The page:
Bible.jpgManfred Brauch, now retired from many years of teaching at Eastern Baptist Theological Seminary (now Palmer), calls us to a more serious approach to Scripture in order to end the all-too-common abuse of Scripture. 

Scripture is used for everything by everyone … what I mean is that everyone thinks the Bible is on their side. Which means we’ve tamed the “blue parakeet” passages.

But I’ve been thinking of the many who have a great idea, know the texts where that idea is found, and then run everything in the Bible — and I mean everything — through that one idea. These folks “use” the Bible and end up “abusing” the Bible. That’s why we need more Bible studies that focus on what the Bible does say in its context.
Brauch addresses just that concern and his book is called Abusing Scripture: The Consequences of Misreading the Bible
.  I’m not hearing much about this book, even though it deserves a wide hearing and would make an excellent textbook for college students and a good Bible study book for the serious student of the Bible.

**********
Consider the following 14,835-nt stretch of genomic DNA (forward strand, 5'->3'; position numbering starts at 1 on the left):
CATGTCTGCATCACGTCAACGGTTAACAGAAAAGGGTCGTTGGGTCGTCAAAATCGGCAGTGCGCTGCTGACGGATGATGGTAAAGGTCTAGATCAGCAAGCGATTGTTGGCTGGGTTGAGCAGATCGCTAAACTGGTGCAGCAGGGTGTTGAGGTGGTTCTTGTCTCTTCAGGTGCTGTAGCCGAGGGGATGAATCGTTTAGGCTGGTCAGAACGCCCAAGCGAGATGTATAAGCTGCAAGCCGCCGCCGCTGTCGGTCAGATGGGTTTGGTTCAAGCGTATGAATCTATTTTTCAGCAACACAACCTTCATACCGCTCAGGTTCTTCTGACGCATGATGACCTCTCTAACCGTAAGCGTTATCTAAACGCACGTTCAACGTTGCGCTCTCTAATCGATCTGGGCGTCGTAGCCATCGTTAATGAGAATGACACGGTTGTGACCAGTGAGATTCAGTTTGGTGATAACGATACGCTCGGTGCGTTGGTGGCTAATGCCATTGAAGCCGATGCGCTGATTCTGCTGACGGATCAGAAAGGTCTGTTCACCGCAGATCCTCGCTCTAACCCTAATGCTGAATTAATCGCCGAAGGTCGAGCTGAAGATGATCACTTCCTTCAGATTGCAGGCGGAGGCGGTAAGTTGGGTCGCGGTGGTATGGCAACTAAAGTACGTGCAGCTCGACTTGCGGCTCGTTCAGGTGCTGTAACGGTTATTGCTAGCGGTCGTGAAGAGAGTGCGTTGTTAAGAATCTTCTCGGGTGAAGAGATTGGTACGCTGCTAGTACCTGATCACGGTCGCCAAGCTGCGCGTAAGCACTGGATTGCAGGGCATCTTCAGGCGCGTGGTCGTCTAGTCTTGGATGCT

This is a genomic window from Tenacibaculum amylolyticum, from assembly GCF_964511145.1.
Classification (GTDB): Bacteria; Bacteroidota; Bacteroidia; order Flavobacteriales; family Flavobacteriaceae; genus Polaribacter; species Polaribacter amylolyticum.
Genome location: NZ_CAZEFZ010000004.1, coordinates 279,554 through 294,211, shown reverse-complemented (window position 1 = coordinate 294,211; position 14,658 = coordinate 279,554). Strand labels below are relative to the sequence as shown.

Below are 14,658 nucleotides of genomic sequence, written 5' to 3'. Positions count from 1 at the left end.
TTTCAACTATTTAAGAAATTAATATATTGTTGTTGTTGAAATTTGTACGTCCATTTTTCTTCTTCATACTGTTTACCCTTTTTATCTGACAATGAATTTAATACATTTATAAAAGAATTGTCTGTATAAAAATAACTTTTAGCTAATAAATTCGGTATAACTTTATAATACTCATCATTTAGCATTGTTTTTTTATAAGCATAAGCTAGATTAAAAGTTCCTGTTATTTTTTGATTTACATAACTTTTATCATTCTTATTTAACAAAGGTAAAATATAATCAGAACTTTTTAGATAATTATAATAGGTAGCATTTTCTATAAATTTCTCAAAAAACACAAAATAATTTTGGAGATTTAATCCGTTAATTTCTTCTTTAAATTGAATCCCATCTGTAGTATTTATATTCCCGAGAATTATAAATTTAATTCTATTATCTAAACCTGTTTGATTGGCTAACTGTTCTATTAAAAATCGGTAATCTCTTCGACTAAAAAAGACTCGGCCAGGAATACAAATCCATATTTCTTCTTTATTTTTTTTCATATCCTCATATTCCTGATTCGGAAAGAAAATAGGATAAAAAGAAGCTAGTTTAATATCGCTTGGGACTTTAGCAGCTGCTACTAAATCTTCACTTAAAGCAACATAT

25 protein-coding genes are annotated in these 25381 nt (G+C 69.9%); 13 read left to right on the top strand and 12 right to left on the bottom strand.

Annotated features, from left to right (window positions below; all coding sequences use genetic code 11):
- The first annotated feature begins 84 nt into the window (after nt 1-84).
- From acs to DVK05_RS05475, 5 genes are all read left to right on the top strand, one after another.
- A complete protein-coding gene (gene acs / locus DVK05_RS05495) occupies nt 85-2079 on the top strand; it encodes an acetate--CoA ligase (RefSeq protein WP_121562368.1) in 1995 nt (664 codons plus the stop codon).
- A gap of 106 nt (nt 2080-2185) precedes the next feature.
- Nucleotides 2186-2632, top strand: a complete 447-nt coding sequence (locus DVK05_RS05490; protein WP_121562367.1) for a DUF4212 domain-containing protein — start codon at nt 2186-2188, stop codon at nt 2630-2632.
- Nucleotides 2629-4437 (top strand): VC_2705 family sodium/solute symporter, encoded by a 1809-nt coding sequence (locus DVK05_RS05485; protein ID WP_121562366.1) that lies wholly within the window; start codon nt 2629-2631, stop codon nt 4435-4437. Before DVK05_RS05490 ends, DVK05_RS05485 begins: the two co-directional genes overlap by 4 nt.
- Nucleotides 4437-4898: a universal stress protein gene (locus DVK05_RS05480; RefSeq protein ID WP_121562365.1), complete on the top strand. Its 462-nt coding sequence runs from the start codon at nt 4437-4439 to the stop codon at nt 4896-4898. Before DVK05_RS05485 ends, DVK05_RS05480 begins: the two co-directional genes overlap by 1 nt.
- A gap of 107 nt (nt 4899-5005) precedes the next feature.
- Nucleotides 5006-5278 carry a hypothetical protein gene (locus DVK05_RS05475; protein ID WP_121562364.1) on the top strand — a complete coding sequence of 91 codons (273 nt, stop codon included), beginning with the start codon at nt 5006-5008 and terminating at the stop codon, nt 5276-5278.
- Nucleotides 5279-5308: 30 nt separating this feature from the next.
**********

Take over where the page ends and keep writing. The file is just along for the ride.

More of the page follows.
In the process of urging us to take more seriously what we are doing — and he’s smack-on in this appeals — Brauch illustrates his points. The focus of his illustrations revolve around three biblical themes: the use and justification of force and violence, the relationship of men and women — home and church and society — and the concern for justice and the sanctity of life.
After a welcome sketch of the inspiration and authority of Scripture, in which sketch he shows a moderate traditional view, Brauch addresses the following “abuses” of Scripture that can be found on too many church corners:
Which of these abuses do you see the most? Do you see others that concern you?

1. The abuse of the whole gospel, which he argues distorts the whole Bible: the healing, redeeming work of God is both personal-spiritual and social-corporate. Overdoing either or ignoring either distorts both gospel and the Bible.
2. The abuse of selectivity — selecting the passages we want to believe and burying the others.
3. The abuse of biblical balance — riding one hobby without considering of larger themes or complementary themes. He examines elevation of particular sins and imbalancing theology and ethics.
4. The abuse of words.
5. The abuse of context, and here he examines literary, theological, historical and cultural.
The whole is an appeal to be more responsible, to take more time, and to think more deeply. We need this book. It would be a very good textbook for upper level college students or for seminary students. 
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